Casey Sullivan


Casey Sullivan is taking over as the Fruita Monument baseball coach after being an assistant for the Wildcats since 2009. Ray McLennan is retiring from teaching at the end of this school year and decided to also retire from coaching.

Growing up in Meeker, Casey Sullivan played three sports because, as he put it, you need to do something in a small town.

He played basketball, football (where he holds the record for longest punt in Meeker High School history at 67 yards) and baseball. The diamond struck a chord with him that the other sports didn’t, and he played baseball in junior college.

Now, he’s the new baseball coach at Fruita Monument High School after being an assistant since 2009.

“I’ve been at this for so long and didn’t want to have unanswered questions on whether or not I could make it as a coach. Because once you leave coaching, it’s tough to get back in,” said Sullivan, who also teaches global studies at Fruita 8/9 School. “Working with the kids is where it’s at. My mom knew I was going to be a teacher by the time I was in sixth grade.”

In high school, Sullivan attended the Alpine Bank National Junior College World Series in Grand Junction. After sizing up the guys on the diamond, he knew that baseball gave him the clearest path to playing sports in college.

But the skill level at McCook Community College in McCook, Nebraska, and Colorado Northwestern Community College in Rangely caught him off-guard.

“I didn’t get a lot of playing time in junior college. That was a shock at the time, but I spent a lot of time with the coaches. I learned the game, but the biggest thing I learned was how to build relationships and how to teach players with different learning styles,” Sullivan said.

After his playing days were over, Sullivan went to then-Mesa State College to earn his teaching degree. He graduated in 2009 and was teaching in Fruita a few months later.

As a student teacher, Sullivan’s mentor teacher urged him to volunteer for the baseball team. Not long after, he joined the staff and was put in charge of the freshman team.

“My first year was tough. I wasn’t sold on coaching and struggled to find out what my style and philosophy were. But the other coaches just told me to stick with it,” Sullivan said. “The next year was phenomenal.”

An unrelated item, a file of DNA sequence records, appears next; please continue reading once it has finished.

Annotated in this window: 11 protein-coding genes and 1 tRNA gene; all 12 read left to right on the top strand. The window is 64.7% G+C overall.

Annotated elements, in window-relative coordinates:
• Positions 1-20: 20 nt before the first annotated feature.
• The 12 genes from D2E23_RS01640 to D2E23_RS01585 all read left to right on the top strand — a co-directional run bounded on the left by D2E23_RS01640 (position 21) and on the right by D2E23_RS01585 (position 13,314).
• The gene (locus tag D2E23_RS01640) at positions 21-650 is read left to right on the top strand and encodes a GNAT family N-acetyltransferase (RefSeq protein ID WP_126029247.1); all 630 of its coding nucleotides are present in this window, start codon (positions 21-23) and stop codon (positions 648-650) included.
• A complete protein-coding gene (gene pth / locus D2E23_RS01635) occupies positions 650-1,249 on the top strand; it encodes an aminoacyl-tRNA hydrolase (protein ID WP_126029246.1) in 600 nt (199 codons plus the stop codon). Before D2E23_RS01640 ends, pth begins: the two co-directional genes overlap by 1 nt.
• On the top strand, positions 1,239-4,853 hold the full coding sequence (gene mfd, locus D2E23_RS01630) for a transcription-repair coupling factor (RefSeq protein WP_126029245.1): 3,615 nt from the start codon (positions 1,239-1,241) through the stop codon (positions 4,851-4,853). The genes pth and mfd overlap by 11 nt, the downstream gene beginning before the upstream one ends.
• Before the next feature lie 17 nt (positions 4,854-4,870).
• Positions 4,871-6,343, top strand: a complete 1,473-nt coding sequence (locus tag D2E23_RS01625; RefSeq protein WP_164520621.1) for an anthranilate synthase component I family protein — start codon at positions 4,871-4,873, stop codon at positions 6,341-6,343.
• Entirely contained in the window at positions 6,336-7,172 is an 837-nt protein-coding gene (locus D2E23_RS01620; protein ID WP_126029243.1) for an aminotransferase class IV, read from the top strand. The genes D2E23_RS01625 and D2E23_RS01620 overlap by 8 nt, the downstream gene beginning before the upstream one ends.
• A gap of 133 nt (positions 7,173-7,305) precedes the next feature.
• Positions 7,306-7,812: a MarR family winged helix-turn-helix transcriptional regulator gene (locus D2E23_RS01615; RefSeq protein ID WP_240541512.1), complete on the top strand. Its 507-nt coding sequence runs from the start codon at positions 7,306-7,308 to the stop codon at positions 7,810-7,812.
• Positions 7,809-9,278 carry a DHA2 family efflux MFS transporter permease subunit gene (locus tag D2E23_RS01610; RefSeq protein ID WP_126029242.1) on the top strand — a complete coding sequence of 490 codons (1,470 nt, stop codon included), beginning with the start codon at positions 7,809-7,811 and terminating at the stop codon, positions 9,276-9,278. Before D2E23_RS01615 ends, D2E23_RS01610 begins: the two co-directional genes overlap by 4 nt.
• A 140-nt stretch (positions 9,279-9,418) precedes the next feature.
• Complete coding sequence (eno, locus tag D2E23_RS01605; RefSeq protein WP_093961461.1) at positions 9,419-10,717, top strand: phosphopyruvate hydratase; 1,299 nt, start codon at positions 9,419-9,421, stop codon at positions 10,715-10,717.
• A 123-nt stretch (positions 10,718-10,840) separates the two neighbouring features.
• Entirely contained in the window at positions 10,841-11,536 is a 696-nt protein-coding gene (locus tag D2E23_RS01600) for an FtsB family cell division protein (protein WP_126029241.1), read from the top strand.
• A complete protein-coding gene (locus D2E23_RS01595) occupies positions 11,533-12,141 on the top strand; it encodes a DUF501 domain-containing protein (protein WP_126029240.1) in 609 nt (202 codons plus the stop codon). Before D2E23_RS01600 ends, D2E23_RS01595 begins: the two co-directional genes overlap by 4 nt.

Those early years helped mold Sullivan into what he is today. He describes himself as a mellow guy who’s focused on building relationships with his players and connecting with them on a human level.

Sullivan has big shoes to fill. He’s the successor to Ray McLennan, who compiled a 158-95 overall record and 85-37 record in league play in 14 seasons. The Wildcats have won the past six Southwestern League titles.

Outside of work, Sullivan is a family man. He and his two brothers — Bradley and Joe — own a hunting outfitter company called Sullivan Bros. Outfitting.

“We outfit and guide people on big-game hunts. The three of us are really close and we love hunting, so we figured this was a good idea,” Sullivan said. “It’s not a big business, but we get some clients every year and have great experiences with people from all over the country.”

Sullivan also has three sons with his wife, Erin.

That love for family, community and baseball is why Sullivan wanted this job.

“It’s nice to be around town. I love this community, and I love talking with the kids and parents. I’m excited for the baseball stuff, and nervous about the logistics like ordering uniforms, scheduling, all of that stuff. But, I’ll figure it out,” Sullivan said. “Coaching, to me, has a lot to do with connecting with the players. I don’t have dreams of coaching collegiately, I just want to give kids guidance.”